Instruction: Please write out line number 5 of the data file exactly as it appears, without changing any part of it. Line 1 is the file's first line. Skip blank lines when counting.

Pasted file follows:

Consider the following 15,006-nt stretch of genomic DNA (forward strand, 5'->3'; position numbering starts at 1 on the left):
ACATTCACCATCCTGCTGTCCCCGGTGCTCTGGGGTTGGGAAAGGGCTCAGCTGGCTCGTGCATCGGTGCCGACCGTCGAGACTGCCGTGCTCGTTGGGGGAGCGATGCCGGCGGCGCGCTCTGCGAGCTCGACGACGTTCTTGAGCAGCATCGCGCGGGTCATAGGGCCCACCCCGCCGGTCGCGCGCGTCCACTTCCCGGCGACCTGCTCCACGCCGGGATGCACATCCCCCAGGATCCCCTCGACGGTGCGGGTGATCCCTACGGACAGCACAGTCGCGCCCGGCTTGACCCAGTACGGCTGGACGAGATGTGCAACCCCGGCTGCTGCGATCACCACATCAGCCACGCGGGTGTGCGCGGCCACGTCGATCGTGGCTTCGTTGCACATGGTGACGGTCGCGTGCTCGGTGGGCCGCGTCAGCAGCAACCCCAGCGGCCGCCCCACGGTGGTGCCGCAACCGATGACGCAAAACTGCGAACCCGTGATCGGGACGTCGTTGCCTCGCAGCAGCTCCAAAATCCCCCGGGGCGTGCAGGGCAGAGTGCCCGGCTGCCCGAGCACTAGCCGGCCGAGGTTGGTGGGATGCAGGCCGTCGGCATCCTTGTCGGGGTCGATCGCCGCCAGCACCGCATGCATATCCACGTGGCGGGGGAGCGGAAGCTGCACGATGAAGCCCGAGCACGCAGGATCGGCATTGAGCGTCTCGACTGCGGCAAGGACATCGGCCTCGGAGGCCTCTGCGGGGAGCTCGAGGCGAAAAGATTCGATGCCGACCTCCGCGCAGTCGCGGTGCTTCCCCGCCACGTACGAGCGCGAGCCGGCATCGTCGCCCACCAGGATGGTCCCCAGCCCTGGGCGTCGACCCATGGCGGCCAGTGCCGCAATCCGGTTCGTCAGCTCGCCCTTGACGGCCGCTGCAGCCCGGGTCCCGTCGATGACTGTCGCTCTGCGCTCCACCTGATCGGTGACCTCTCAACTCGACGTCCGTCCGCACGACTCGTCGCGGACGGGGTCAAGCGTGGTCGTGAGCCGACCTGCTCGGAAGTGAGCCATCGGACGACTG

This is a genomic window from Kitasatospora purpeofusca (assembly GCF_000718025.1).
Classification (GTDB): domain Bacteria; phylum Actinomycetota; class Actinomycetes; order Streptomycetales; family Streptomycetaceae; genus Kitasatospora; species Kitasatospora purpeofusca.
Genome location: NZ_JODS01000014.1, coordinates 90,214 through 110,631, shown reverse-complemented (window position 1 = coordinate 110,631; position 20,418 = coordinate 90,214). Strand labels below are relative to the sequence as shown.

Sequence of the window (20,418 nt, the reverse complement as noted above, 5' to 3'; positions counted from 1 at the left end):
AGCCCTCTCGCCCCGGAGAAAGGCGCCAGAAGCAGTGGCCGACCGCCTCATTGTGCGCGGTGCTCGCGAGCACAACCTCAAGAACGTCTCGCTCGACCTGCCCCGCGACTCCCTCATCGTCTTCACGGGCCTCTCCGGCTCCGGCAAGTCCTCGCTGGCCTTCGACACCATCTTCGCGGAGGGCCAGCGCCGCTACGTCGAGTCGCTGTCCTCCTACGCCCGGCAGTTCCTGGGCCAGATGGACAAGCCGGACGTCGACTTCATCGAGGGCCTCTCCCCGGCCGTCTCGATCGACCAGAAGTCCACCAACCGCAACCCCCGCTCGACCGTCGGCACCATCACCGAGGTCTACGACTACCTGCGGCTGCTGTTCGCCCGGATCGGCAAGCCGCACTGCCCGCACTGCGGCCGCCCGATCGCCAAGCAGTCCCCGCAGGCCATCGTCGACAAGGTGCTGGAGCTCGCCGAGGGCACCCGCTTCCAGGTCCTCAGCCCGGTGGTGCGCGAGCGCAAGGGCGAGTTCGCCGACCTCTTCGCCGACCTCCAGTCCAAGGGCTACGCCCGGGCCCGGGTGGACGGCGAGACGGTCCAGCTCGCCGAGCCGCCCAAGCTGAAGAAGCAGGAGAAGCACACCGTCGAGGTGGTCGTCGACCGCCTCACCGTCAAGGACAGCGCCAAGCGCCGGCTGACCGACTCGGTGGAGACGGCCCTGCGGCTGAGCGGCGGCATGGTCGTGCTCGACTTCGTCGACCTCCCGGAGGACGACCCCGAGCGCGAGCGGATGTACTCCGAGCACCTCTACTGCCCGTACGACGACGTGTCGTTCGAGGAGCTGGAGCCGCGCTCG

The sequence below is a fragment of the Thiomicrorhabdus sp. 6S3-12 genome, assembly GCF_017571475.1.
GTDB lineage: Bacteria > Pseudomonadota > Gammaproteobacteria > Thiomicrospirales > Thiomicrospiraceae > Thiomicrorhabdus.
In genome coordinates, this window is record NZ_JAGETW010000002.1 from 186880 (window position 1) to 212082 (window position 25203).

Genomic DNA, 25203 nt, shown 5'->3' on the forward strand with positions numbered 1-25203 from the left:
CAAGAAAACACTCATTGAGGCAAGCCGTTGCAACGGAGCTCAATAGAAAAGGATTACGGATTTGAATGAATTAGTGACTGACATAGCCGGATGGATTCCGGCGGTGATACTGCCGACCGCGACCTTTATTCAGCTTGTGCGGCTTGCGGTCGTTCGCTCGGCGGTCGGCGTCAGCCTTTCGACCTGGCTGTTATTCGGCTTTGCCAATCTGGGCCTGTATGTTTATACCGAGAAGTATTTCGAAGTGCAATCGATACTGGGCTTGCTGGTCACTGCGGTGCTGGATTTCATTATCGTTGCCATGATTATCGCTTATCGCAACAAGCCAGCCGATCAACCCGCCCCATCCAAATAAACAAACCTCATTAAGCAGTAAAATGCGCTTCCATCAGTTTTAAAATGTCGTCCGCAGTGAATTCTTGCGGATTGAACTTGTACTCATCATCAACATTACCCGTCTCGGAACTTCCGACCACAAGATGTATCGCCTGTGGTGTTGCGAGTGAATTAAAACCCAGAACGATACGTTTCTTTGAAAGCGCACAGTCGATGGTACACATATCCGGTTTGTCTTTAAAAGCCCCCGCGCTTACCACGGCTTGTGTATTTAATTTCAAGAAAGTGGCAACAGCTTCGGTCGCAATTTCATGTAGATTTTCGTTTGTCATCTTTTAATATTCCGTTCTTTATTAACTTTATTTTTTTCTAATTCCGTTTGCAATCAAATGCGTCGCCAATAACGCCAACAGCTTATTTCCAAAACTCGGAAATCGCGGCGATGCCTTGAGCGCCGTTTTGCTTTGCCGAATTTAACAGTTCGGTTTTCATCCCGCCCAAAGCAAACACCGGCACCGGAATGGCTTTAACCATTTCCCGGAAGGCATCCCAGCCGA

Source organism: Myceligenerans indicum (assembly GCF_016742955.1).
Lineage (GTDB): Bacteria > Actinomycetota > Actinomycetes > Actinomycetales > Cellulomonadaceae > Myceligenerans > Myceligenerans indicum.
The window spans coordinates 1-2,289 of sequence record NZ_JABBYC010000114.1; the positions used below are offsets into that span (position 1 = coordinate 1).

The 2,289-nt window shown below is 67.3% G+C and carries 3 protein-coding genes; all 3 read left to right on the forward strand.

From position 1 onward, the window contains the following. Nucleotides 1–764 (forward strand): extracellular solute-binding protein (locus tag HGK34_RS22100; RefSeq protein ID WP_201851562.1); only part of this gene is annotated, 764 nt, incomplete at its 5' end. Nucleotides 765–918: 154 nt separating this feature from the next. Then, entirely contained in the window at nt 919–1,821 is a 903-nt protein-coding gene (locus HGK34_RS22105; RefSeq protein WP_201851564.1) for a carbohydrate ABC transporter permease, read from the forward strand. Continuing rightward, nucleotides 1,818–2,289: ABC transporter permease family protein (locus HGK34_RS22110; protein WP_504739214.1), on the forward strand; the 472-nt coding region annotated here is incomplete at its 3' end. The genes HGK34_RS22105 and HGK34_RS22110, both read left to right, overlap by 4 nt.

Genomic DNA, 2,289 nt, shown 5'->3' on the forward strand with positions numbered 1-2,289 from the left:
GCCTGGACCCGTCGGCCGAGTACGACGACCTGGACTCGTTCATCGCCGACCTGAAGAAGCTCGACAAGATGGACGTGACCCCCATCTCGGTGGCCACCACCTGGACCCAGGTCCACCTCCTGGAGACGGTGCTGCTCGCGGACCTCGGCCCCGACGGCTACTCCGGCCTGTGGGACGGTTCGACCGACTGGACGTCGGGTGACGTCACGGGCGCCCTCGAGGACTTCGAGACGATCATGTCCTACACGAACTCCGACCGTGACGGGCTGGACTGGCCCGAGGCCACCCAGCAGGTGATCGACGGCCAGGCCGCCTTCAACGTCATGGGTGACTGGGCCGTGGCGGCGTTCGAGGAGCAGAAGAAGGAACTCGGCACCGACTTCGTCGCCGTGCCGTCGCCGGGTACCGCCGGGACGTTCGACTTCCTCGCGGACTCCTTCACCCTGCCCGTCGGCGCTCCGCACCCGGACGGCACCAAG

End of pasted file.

Genome location: NZ_JODS01000014.1, coordinates 90,214 through 110,631, shown reverse-complemented (window position 1 = coordinate 110,631; position 20,418 = coordinate 90,214). Strand labels below are relative to the sequence as shown.